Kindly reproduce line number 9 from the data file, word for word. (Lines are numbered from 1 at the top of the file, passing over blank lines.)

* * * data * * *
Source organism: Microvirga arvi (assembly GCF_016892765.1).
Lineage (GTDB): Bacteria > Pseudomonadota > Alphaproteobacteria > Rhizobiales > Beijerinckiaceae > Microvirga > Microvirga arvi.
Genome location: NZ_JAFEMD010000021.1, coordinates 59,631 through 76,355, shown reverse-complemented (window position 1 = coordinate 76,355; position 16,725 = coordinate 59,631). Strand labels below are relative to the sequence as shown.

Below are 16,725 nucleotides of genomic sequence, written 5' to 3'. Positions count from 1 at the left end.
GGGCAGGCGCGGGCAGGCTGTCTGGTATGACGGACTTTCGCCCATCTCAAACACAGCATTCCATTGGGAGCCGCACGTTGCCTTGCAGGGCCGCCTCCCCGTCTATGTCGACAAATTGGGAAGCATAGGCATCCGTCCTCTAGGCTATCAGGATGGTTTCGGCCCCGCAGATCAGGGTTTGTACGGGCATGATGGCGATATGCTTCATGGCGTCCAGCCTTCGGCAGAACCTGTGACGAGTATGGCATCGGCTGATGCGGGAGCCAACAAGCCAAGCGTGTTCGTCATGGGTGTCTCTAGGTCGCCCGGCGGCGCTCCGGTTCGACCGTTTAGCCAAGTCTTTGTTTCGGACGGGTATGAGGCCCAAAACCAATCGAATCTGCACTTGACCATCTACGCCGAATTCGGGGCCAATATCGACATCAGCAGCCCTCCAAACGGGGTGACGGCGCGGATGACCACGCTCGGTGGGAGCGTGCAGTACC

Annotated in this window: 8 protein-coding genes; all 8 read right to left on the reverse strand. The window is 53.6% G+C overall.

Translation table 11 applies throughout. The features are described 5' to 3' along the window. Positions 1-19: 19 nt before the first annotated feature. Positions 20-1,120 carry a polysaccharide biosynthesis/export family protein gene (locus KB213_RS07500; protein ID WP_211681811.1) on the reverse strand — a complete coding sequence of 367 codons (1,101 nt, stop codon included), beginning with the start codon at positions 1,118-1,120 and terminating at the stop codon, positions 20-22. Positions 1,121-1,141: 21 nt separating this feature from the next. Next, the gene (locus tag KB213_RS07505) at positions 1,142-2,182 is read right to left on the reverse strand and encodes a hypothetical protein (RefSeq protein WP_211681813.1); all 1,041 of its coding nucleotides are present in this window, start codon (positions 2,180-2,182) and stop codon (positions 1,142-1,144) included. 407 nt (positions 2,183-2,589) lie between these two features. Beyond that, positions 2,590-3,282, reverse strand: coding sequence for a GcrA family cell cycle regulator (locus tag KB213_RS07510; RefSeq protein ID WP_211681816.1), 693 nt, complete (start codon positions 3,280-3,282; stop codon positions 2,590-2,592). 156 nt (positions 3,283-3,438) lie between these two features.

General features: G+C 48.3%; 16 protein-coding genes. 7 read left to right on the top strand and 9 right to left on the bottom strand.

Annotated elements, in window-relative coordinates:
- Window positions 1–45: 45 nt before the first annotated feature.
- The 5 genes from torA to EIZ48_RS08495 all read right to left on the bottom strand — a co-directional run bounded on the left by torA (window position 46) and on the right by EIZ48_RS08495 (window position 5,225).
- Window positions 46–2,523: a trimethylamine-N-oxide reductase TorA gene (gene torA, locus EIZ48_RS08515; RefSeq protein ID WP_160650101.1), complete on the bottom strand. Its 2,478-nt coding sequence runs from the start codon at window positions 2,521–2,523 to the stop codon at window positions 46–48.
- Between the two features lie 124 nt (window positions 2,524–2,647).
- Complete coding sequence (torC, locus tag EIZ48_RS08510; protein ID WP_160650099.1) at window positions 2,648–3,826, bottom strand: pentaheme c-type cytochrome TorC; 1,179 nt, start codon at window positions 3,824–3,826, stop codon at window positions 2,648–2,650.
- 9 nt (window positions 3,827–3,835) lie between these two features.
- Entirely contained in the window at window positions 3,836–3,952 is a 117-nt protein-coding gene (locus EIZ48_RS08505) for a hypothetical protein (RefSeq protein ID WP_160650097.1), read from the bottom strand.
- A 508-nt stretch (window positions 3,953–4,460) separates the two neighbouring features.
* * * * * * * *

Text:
Annotated elements, in window-relative coordinates: